Seppälä to collect old garment – launches new recycle range

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Seppälä joins the trend of recycling old clothes.

The Finnish fashion chain will manufacture a new consumer range from old clothes as a part of a Finnish pilot project.

Seppälä is included in a Finnish innovation project in which recycled textiles are used to make new clothes, a method developed by VTT. Old, worn-out cotton clothing can be turned into new fibers for the textile industry by using a cellulose dissolution technique developed by the VTT Technical Research Centre of Finland. The textile can be mixed and the resulting quality is said to be even better than virgin cotton.

The Relooping Fashion Initiative Project garment collection starts in the capital region in twelve Seppälä’s stores from 28 December and goes on to to 17 January.

VTT recently held a webinar regarding recycling of textile fibers.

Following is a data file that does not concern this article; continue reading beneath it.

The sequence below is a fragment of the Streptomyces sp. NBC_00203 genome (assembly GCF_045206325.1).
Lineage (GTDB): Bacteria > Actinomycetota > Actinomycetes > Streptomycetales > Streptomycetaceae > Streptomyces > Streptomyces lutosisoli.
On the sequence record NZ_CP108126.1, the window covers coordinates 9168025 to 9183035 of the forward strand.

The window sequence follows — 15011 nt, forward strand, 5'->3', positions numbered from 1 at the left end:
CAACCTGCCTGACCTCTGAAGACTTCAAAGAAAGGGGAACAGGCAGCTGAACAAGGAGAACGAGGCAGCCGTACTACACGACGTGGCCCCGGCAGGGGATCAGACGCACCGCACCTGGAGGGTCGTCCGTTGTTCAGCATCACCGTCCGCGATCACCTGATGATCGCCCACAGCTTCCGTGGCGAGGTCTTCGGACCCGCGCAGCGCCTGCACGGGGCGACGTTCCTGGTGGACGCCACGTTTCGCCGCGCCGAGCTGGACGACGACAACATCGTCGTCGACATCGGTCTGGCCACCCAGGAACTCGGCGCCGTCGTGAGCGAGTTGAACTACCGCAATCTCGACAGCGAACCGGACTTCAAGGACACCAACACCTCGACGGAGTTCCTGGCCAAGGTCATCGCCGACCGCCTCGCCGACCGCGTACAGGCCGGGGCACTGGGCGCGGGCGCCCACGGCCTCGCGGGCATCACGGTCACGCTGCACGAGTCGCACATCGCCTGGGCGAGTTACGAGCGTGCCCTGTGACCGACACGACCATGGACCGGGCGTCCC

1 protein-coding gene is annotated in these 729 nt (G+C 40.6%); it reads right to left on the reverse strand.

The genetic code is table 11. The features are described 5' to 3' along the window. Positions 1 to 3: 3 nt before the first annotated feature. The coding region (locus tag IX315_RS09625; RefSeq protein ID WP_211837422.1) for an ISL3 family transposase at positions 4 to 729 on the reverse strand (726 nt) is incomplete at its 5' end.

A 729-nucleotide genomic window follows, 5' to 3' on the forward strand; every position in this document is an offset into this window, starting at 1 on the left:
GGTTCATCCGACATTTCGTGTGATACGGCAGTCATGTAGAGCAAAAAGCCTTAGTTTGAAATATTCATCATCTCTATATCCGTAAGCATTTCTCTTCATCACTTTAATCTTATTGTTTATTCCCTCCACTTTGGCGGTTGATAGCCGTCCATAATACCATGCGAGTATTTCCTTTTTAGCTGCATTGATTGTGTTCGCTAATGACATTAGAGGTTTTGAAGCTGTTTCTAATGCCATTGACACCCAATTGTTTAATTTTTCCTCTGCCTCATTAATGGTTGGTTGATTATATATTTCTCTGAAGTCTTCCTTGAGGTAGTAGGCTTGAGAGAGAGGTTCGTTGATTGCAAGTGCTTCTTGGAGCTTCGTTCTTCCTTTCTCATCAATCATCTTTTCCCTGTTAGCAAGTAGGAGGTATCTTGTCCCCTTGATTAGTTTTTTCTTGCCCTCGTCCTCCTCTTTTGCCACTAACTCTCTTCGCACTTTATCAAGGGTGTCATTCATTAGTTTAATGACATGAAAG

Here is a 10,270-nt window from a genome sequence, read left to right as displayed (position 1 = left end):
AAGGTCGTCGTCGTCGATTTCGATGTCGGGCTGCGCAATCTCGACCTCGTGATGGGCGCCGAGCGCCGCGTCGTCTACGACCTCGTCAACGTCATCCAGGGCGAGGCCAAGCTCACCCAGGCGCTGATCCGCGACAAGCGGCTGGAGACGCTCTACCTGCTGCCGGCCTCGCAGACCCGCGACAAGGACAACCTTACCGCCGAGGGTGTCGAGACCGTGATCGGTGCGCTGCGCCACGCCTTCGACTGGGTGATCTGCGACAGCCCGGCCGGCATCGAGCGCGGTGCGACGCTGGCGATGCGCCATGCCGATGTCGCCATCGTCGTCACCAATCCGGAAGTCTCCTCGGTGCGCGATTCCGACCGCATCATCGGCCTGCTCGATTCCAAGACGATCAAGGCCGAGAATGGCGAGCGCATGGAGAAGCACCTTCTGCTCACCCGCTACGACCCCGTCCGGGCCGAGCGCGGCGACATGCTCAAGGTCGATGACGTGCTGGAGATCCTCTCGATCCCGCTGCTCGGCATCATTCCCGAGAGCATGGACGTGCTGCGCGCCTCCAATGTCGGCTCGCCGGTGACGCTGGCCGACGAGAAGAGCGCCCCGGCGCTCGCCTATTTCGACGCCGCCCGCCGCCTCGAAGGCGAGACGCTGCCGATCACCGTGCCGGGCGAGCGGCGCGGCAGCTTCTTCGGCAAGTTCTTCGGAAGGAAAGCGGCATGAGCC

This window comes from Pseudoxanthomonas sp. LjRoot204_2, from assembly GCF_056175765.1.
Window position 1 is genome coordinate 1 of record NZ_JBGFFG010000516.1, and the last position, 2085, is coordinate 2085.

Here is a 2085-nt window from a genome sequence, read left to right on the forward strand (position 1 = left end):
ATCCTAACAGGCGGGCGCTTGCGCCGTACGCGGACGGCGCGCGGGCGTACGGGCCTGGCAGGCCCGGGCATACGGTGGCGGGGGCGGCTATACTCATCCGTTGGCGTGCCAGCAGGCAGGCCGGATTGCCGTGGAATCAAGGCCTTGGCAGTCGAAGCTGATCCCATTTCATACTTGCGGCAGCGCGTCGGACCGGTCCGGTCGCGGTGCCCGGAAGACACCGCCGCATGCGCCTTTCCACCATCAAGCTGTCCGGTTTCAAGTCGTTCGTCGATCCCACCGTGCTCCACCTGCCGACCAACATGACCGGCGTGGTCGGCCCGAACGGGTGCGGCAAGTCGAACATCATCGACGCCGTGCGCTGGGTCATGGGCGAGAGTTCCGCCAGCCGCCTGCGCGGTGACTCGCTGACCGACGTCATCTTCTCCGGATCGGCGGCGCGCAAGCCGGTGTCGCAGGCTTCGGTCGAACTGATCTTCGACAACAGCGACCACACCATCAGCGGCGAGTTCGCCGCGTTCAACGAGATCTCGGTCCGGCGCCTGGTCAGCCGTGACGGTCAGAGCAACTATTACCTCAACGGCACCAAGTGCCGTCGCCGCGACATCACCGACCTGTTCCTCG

”The current approach in relation to textiles outlet does not comply with the economic ideas of circulation.
We want to be involved in building a new national approach. For the project
we collect textiles from customers, of which we manufacture a new line,” says
Seppälä’s Development Manager Erica Adlercreutz.

Collected linen will be taken to a Helsinki Metropolitan Area Recycling Center, then unusable clothes can go to further processing. First, buttons, zippers and other non-cotton assemblies are removed. Next, the material is shredded, pulverized and the cellulose dissolved.

”The role of Seppälä is to be involved in the development of functional materials and to design and
to produce a new collection. The project we are also involved in assessing how
Removal of the textile-closed circuit could be organized in Finland in such a way that it would produce
profitable businesses and jobs in Finland,” Adlercreutz says.

Seppälä is now organizing clothing collection immediately after Christmas. Collection points are
Jumbo shopping center, Forum, Itäkeskus, Sello, Tikkurila, Lohja, Klaukkala,
Columbus, Kerava, Nummela, Koivukylä and Porvoo Art Factory.